Genetic Analysis of Clinical Lameness in Dairy Cattle

P. J. Boettcher, J. C.M. Dekkers, L. D. Warnick, S. J. Wells

Research output: Contribution to journalArticlepeer-review

69 Scopus citations


Scores for clinical lameness from two separate studies were combined, and genetic parameters were estimated based on linear and threshold models. Cows were from 24 herds in Minnesota, Wisconsin, and Virginia. To evaluate clinical lameness, cows were observed walking and were assigned a score between 0 and 4 (where 0 = no observable problems to 4 = inability to walk). Data included 1624 records on 1342 cows. The models included fixed effects of herd visit, parity, and stage of lactation. Random effects were additive genetics, permanent environment to account for repeated records, and residual. Estimates of heritability were 0.10 and 0.22 from the linear and threshold models, respectively. The correlation between ETA from linear and threshold models based on all animals was 0.974. Deregressed ETA of sires and REML were used to estimate genetic correlations between clinical lameness and conformation traits. Among the type traits, foot angle, rear legs (rear view), and rump width had strongest associations with clinical lameness; absolute values for genetic correlations between these traits and clinical lameness were approximately 0.65. Low foot angle, hocking in, and wide rumps were associated with increased clinical lameness. Correlations with strength and body depth ranged from 0.20 to 0.43, indicating that heavier cows were more prone to clinical lameness.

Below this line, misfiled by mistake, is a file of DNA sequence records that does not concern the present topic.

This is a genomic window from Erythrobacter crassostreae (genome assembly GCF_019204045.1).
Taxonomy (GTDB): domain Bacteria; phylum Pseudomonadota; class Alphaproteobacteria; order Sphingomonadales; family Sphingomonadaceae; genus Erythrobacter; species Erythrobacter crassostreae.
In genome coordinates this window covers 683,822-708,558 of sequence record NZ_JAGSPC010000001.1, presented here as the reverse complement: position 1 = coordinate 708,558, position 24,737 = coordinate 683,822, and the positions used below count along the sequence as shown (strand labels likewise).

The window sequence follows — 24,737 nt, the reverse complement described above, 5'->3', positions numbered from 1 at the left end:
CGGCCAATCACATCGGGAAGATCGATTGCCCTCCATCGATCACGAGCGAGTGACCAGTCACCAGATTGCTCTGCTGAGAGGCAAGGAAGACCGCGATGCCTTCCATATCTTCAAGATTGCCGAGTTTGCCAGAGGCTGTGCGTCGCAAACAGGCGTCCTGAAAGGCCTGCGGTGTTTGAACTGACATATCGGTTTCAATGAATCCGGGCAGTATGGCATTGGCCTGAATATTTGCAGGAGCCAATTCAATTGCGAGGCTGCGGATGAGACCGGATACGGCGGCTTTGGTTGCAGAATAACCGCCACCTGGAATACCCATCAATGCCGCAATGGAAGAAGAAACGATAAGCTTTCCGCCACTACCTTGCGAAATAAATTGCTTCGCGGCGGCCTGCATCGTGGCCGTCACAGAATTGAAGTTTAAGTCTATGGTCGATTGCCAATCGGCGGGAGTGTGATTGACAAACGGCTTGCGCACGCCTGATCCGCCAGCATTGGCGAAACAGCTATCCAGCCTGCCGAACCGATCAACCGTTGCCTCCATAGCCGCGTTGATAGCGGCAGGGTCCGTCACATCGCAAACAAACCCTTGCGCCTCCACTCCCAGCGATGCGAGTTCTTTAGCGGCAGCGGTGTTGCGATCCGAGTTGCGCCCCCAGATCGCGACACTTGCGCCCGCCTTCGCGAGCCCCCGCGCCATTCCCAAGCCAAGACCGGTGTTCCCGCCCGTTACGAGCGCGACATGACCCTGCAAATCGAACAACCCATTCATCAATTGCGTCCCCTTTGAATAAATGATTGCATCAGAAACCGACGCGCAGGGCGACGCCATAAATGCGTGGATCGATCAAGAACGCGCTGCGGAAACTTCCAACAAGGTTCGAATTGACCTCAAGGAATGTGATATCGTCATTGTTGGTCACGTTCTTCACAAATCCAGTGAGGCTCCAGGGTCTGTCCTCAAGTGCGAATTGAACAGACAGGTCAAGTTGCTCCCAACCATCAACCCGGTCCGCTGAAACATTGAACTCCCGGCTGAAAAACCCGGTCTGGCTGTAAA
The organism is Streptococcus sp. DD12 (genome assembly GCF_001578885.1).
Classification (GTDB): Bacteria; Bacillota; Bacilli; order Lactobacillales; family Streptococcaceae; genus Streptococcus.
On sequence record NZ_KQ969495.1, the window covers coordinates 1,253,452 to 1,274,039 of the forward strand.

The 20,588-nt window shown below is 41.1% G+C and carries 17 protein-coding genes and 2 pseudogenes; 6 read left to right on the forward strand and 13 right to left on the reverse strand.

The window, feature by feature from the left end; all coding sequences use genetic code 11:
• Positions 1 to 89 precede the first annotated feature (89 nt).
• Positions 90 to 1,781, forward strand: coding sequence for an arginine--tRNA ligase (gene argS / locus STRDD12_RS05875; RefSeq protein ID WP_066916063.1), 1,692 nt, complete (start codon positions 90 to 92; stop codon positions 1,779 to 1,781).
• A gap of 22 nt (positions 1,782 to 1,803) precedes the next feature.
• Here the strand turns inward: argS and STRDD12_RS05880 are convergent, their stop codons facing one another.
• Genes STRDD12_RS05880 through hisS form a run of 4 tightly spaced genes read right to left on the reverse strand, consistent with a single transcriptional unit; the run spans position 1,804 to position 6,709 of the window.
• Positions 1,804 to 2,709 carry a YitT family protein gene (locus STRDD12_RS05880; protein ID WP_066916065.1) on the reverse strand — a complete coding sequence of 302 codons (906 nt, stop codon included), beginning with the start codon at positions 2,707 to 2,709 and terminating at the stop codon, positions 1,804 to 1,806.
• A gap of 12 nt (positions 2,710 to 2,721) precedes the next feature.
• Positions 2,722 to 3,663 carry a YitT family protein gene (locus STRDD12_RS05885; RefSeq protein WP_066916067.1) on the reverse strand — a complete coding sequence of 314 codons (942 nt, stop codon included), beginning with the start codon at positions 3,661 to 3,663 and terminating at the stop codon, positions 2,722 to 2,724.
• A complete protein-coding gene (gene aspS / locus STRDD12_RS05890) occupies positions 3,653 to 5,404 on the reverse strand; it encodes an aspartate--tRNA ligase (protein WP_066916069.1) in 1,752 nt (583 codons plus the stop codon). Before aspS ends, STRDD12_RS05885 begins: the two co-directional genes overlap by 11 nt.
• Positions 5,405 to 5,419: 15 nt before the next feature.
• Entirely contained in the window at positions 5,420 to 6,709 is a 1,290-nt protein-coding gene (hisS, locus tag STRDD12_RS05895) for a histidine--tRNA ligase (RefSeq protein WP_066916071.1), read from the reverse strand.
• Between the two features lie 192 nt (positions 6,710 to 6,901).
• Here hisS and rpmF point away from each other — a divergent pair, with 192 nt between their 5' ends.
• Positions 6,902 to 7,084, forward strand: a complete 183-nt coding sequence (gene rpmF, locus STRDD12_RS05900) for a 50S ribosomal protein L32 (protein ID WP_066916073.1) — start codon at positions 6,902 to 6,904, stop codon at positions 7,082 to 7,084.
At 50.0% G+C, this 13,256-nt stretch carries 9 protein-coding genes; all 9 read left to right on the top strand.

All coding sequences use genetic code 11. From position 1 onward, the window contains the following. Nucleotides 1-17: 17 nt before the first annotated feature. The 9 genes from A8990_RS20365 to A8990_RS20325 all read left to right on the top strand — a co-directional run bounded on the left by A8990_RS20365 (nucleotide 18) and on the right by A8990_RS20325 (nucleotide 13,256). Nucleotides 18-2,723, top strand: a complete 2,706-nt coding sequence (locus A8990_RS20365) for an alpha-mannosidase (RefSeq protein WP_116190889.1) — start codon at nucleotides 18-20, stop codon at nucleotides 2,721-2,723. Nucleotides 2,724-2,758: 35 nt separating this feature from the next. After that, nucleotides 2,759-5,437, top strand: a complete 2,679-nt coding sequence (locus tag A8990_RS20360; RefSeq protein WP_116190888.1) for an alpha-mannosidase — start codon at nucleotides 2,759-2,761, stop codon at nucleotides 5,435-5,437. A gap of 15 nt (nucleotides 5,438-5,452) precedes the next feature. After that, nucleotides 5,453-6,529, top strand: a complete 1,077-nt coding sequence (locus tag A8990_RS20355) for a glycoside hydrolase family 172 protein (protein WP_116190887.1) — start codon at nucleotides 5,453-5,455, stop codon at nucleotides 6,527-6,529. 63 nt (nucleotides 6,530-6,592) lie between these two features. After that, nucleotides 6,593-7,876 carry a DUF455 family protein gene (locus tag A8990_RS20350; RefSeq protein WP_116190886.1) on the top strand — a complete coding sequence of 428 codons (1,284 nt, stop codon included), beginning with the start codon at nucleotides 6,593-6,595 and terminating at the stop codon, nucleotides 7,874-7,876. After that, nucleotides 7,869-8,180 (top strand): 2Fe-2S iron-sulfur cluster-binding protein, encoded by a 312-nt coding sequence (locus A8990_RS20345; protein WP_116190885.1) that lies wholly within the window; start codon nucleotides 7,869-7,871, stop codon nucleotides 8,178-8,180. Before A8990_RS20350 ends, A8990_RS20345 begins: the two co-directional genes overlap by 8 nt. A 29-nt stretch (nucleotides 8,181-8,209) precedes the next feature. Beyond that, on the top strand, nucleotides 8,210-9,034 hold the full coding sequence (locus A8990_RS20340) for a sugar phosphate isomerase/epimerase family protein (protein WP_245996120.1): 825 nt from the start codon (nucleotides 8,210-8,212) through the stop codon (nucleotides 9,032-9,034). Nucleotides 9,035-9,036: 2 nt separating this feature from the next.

Original languageEnglish (US)
Pages (from-to)1148-1156
Number of pages9
JournalJournal of Dairy Science
Issue number4
StatePublished - Apr 1998

Bibliographical note

Funding Information:
A number of people contributed to this research. We first thank the producers for allowing the collection of data for this project. We also thank Jerry Steuernagel from Minnesota DHIA and Ken Butcher from the Dairy Records Processing Center in Raleigh, North Carolina for providing production and pedigree information for the cows in the study. We also thank Les Hansen and John Galgowski for providing DHIA information for research herds in Minnesota and Wisconsin, respectively. We thank Paul VanRaden and Ryan Starkenberg from the USDA for providing us with pedigree information for the bulls with daughters in the study. We also recognize Tom Lawlor from the US Holstein Association for providing ETA for type traits of the bulls. We thank Eildert Groeneveld, Agust Sigurdsson, Georgios Banos, Larry Schaeffer, and Luc Janss for use of their software and Geert Jongert for data processing. Finally, we thank the Cattle Breeders Research Council of Canada for their financial support of this research.


  • Clinical lameness
  • Genetic correlation
  • Heritability
  • Type

Fingerprint Dive into the research topics of 'Genetic Analysis of Clinical Lameness in Dairy Cattle'. Together they form a unique fingerprint.

Cite this